Not long before she died, a D.A.’s report shows, Monroe discussed suicide with an actress friend, Jeanne Carmen. Were she ever to kill herself, she said, she “would dress in a white nightgown, take an overdose of pills and go to bed. The sheets and spread would be white and she would have her hair and makeup done. A friend would be informed of the suicide to make sure that after her death she was neatly positioned and the bedroom was in order.”
A shabbier scene greeted police summoned to Monroe’s home in Los Angeles in the early hours of August 5, 1962. The star had evidently been dead for some time. She was naked, in a semi-fetal position, her face unmadeup, her hair a mess, in a disordered room. There were pill bottles on the bedside table, and the autopsy report was to give the cause of death as “acute barbiturate poisoning due to ingestion of overdose.” In the space for “Mode of Death,” autopsy surgeon Dr. Thomas Noguchi circled “Suicide,” adding the word “probable.” That was the verdict coroner Theodore Curphey announced at a press conference 12 days later, saying he thought the overdose had been “self-administered,” the pills swallowed “in one gulp.”
Fans thought the suicide finding a slur on Marilyn’s character, that her death had been a tragic accident. Others suspected the overdose had been administered by someone else, perhaps by injection — that their idol had been killed. The D.A.’s 1982 review opened with a formal Request for Investigation of the possible “murder” of “victim Marilyn Monroe” by a person or persons unknown. A mere four months later, though, the probe was closed down. A report was issued stating that there was “no credible evidence supporting a murder theory.” There was a possibility that the death had been accidental, but suicide was more likely.
A senior forensic pathologist consulted by the D.A.’s office took the view that the original medical findings on Monroe were accurate. In an interview this year, though, Dr. Steven Karch, a retired assistant medical examiner for the city of San Francisco, pointed out what he sees as troubling flaws in the forensic evidence. Monroe’s internist, Dr. Hyman Engelberg, told the D.A.’s investigators that he had prescribed only one of the medications that killed her. If so, asks Karch, where did the other medications come from? The records are contradictory on how the police and coroner’s staff handled the many drugs found at the house. A coroner’s document indicates that nothing was removed from the scene. The bedside table was still littered with pill bottles the following day; Monroe’s business manager, Inez Melson, the first person allowed access after the police left, told me she simply threw them away. Why, then, do other documents indicate that eight medication containers were analyzed at the coroner’s laboratory?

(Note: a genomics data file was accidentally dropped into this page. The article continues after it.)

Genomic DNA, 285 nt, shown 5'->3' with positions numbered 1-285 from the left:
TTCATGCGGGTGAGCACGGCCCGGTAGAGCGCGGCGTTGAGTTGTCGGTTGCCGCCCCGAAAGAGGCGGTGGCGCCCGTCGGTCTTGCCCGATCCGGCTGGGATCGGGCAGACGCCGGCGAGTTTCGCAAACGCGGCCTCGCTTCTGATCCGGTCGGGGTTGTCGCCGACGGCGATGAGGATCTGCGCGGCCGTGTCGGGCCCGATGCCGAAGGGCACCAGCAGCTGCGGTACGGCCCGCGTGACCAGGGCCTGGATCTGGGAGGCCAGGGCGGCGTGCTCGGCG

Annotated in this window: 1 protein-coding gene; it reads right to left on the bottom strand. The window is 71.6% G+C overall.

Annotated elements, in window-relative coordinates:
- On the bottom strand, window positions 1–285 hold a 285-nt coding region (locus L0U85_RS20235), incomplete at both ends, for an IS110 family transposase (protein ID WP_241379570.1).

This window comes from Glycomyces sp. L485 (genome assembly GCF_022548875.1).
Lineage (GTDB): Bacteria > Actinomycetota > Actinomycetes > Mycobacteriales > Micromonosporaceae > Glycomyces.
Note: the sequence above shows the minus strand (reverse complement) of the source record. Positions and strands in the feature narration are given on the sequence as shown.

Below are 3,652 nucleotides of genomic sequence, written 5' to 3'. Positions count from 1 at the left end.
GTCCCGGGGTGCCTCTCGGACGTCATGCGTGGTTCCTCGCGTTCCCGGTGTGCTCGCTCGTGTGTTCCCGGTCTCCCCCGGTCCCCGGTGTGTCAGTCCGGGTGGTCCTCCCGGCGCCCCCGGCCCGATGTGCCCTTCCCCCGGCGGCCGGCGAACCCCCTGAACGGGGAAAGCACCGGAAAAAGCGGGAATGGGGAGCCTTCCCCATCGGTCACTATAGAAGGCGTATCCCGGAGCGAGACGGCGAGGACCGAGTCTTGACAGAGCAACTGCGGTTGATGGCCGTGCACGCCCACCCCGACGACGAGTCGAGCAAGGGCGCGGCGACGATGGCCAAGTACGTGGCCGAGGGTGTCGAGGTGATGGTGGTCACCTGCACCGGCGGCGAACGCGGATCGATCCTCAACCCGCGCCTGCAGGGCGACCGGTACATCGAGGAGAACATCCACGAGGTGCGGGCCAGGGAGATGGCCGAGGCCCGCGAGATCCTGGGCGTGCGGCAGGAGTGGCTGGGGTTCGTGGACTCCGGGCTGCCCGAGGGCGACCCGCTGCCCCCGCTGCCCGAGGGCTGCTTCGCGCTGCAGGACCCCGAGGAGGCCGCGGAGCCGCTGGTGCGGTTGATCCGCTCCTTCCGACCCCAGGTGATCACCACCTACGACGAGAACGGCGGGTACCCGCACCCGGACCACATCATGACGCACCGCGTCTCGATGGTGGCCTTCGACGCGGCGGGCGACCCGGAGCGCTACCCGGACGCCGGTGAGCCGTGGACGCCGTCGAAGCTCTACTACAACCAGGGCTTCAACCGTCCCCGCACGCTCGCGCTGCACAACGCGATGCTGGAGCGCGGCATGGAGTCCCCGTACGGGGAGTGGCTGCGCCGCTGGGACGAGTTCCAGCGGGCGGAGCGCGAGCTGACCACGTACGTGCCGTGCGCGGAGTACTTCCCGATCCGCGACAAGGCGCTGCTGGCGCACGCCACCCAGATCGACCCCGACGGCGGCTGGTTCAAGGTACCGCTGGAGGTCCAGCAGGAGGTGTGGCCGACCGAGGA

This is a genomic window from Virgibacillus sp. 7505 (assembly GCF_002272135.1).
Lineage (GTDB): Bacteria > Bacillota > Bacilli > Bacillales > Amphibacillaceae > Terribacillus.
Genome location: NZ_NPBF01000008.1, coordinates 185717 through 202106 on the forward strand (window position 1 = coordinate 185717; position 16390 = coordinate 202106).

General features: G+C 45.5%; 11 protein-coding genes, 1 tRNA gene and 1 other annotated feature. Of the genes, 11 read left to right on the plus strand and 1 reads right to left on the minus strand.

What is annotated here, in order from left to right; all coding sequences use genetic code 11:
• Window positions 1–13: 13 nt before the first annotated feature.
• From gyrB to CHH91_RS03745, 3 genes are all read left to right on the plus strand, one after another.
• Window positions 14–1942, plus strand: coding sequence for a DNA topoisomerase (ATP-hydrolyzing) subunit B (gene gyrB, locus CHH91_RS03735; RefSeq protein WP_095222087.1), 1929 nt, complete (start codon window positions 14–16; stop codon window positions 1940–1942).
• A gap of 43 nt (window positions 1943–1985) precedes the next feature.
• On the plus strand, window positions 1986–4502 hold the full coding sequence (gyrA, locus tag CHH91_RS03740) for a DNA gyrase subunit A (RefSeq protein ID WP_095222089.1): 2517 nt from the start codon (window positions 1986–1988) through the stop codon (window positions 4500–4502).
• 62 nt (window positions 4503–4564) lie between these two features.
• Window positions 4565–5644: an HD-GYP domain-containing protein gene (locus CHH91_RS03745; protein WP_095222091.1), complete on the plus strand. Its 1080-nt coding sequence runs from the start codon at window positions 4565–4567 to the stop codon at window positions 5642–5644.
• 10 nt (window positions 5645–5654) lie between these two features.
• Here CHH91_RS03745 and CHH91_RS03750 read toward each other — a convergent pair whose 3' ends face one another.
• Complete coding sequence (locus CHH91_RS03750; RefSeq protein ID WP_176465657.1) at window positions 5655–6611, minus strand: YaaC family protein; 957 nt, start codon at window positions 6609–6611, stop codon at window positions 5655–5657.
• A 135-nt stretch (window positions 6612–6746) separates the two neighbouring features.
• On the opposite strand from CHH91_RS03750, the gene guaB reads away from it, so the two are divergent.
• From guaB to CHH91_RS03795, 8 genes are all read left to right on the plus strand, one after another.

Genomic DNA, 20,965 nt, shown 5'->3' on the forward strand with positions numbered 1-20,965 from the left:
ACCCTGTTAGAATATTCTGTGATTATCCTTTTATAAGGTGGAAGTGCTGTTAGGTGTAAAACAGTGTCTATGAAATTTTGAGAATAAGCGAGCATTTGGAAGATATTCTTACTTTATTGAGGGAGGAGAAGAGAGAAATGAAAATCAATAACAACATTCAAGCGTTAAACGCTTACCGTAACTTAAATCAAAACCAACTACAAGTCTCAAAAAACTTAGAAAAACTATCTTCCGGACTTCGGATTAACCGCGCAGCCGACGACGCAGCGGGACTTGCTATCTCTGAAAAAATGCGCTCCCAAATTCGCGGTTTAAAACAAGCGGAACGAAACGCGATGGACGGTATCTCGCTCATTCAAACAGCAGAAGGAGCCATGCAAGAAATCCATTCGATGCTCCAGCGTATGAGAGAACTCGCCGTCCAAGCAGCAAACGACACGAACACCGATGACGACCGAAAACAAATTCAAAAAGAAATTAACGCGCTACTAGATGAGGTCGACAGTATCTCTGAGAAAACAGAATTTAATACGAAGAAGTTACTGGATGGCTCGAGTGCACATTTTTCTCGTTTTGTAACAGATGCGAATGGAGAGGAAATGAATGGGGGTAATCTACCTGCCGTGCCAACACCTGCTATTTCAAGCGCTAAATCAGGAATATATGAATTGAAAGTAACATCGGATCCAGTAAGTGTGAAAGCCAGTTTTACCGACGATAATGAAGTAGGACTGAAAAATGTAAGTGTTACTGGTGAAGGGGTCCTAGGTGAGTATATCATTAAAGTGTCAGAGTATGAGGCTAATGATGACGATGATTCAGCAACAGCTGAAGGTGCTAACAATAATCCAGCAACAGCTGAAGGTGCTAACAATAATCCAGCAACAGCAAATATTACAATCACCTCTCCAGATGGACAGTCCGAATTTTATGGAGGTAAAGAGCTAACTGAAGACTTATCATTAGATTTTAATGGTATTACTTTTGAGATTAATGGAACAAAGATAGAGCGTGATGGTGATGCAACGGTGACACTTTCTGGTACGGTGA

Most disquieting is the fate of specimens taken from Monroe’s body during the autopsy. When Dr. Noguchi asked the head toxicologist to test tissue samples, he told the D.A.’s staff years later, he was told they had already been “destroyed.” Why? Toxicologist Dr. Raymond Abernethy refused to comment when I asked him for an explanation. “The last thing in the world you do is dispose of tissue,” Dr. Karch says today. “To throw away the tissue is, I think, astonishingly damning. There’s no justification, because you never know when you might want to go back and look again.”
Given such irregularities, Karch adds, “you can’t rule out the possibility that Marilyn Monroe was murdered. If I had my druthers, I would classify this death as ‘undetermined causes.’ To me — and I’m not by nature a conspiracy theorist — the circumstances of her death remain a mystery.”
The only other person present in Monroe’s house when she died, supposedly, was Eunice Murray, her housekeeper. Questioned by the D.A.’s staff in 1982, Murray said she raised the alarm when — having woken “in the middle of the night” — she noticed a telephone cord under Monroe’s bedroom door. To avoid being disturbed, the actress usually left the phones outside her room at night, muffled by pillows. The unusual sight of the cord snaking under the door, Murray said, alarmed her enough to call Monroe’s psychiatrist.
The psychiatrist, Dr. Ralph Greenson, was dead by 1982, but years earlier he told police that he rushed to the house in response to the housekeeper’s call, broke a window to get into Monroe’s room, and found her unresponsive. He then phoned her internist, Dr. Engelberg, who hurried to the house. Monroe was “sprawled over the bed,” Engelberg told the D.A.’s staff 20 years later. “I took out my stethoscope and listened to make sure her heart wasn’t beating … she was dead. … I got on the phone and called the police.”
The D.A.’s report did not question the credibility of the principal witnesses, did not mention the destruction of forensic specimens, and essentially rubber-stamped the original findings.